Fuller

Author: Mark Roberts

Dr. Mark D. Roberts is a Senior Strategist for Fuller’s Max De Pree Center for Leadership, where he focuses on the spiritual development and thriving of leaders. He is the principal writer of the daily devotional, Life for Leaders, and the founder of the De Pree Center’s Flourishing in the Third Third of Life Initiative. Previously, Mark was the Executive Director of the De Pree Center, the lead pastor of a church in Southern California, and the Senior Director of Laity Lodge in Texas. He has written eight books, dozens of articles, and over 2,500 devotions that help people discover the difference God makes in their daily life and leadership. With a Ph.D. in New Testament from Harvard, Mark teaches at Fuller Seminary, most recently in his D.Min. cohort on “Faith, Work, Economics, and Vocation.” Mark is married to Linda, a marriage and family counselor, spiritual director, and executive coach. Their two grown children are educators on the high school and college level.

A swimmer floating in water, viewed from underwater, with the sunlight above breaking through the water

Why Have Hope? Part 1

It can be hard to wait on the Lord. When God doesn’t act quickly, we can worry that God isn’t even there for us. So how can we wait with hope? Why have hope at all? One reason for hope is God’s faithfulness in the past. When we remember how God has rescued us, when we consider how God has cared for the people of God throughout history, we can be reassured. Hope is possible. We can wait with hope because of who God is and what God has done.

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A group of carolers in an outdoor Christmas scene, dressed in old-fashioned clothing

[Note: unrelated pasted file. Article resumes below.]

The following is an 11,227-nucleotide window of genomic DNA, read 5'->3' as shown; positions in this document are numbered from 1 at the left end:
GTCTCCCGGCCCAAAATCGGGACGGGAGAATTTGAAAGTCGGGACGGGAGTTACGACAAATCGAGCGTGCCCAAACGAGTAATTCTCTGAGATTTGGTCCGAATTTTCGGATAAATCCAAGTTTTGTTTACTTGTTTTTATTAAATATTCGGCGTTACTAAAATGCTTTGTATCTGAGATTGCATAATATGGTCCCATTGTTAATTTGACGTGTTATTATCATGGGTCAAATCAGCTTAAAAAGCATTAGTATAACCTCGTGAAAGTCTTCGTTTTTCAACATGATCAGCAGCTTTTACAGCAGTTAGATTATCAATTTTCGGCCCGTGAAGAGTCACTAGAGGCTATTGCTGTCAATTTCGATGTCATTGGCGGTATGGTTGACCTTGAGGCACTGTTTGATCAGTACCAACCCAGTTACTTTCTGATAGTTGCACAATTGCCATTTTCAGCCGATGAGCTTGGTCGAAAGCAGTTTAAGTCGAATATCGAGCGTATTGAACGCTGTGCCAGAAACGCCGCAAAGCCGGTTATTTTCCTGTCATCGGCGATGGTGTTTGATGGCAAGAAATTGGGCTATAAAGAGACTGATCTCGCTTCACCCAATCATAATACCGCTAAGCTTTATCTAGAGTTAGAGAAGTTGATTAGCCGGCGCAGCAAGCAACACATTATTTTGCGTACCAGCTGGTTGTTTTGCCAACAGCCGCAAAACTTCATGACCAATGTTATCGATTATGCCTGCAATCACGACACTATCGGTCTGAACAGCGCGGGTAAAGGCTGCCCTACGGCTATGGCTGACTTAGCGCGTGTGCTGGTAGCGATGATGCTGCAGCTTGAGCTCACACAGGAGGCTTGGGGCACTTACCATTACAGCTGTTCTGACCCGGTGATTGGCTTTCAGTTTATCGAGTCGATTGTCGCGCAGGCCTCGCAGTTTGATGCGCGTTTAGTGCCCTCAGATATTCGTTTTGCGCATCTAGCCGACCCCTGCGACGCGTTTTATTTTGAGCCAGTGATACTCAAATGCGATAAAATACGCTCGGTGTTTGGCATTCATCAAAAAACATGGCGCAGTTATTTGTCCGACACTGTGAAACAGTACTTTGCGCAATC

Waiting in Silence

Most of us have plenty of noise in our lives. In the weeks before Christmas, often starting in early November, we hear endless Christmas songs in our malls and markets, not to mention our personal streaming devices. Advent invites us into a different kind of pre-Christmas experience. In the words of Psalm 62, “For God alone my soul waits in silence, for my hope is from him.” Why not accept the Advent invitation to be quiet before the Lord, opening your heart more fully to the God who seeks relationship with you?

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The sign outside of Wrigley Field in Chicago, reading "Cubs Win!"

Waiting Hopefully in Advent

As we wait upon God, we wait with hope. Why? Because of who God is, how God has acted, and how God has spoken. Most of all, we wait hopefully because of God’s self-revelation in Jesus Christ.

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A pregnant woman standing in front of a door

Waiting Intensely in Advent

Sometimes our waiting isn’t particularly urgent or heartfelt. At other times, however, we wait intensely. It’s as if every fiber of our being is focused on what is coming. In Advent, as we wait for the coming of Christ our waiting becomes intense when we realize what Christ brings: the fullness of God’s kingdom, healing of all diseases, justice for the oppressed, mending of broken relationships, and the wiping away of every tear. Reflecting on the future coming of Christ increases the intensity of our Advent waiting. 

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An Advent wreath with one candle lit

Solving the Riddle of Bustling Christmastime

Christmastime is often so filled with activities that we hardly have a spare moment. We can easily miss the true meaning of Christmas, the celebration of the birth of our Savior.

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An ornament showing Mary and the baby Jesus in a soft purple light

Advent is Coming!

Advent is coming! In two days we enter the season of Advent, a time to prepare our hearts for a rich celebration of the birth of the Savior. In Advent we wait, wait for God to act. But we wait with hope, confident that at just the right time God will come among us once again.